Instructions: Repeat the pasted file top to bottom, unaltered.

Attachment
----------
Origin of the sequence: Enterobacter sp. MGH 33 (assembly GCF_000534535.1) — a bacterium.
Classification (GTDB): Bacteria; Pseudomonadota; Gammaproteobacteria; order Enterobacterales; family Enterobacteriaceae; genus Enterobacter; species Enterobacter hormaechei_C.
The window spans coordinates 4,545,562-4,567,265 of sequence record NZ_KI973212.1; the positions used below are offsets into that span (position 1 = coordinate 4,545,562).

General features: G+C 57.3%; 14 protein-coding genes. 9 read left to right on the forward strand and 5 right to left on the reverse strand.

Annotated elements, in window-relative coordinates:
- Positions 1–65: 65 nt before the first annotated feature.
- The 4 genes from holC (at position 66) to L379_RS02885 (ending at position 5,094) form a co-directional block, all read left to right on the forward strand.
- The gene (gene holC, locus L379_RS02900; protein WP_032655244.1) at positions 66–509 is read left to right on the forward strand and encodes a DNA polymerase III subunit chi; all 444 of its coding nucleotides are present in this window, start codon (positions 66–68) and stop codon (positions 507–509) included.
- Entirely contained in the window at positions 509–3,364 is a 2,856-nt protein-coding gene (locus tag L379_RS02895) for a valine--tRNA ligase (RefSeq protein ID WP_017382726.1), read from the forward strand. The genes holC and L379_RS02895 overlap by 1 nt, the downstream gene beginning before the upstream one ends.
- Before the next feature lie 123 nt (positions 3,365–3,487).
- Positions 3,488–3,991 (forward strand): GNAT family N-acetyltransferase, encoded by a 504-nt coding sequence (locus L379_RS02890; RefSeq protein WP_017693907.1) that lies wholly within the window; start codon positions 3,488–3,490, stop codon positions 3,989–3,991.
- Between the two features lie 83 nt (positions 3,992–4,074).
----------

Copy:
Origin of the sequence: Enterobacter sp. MGH 33 (assembly GCF_000534535.1) — a bacterium.
Classification (GTDB): Bacteria; Pseudomonadota; Gammaproteobacteria; order Enterobacterales; family Enterobacteriaceae; genus Enterobacter; species Enterobacter hormaechei_C.
The window spans coordinates 4,545,562-4,567,265 of sequence record NZ_KI973212.1; the positions used below are offsets into that span (position 1 = coordinate 4,545,562).

General features: G+C 57.3%; 14 protein-coding genes. 9 read left to right on the forward strand and 5 right to left on the reverse strand.

Annotated elements, in window-relative coordinates:
- Positions 1–65: 65 nt before the first annotated feature.
- The 4 genes from holC (at position 66) to L379_RS02885 (ending at position 5,094) form a co-directional block, all read left to right on the forward strand.
- The gene (gene holC, locus L379_RS02900; protein WP_032655244.1) at positions 66–509 is read left to right on the forward strand and encodes a DNA polymerase III subunit chi; all 444 of its coding nucleotides are present in this window, start codon (positions 66–68) and stop codon (positions 507–509) included.
- Entirely contained in the window at positions 509–3,364 is a 2,856-nt protein-coding gene (locus tag L379_RS02895) for a valine--tRNA ligase (RefSeq protein ID WP_017382726.1), read from the forward strand. The genes holC and L379_RS02895 overlap by 1 nt, the downstream gene beginning before the upstream one ends.
- Before the next feature lie 123 nt (positions 3,365–3,487).
- Positions 3,488–3,991 (forward strand): GNAT family N-acetyltransferase, encoded by a 504-nt coding sequence (locus L379_RS02890; RefSeq protein WP_017693907.1) that lies wholly within the window; start codon positions 3,488–3,490, stop codon positions 3,989–3,991.
- Between the two features lie 83 nt (positions 3,992–4,074).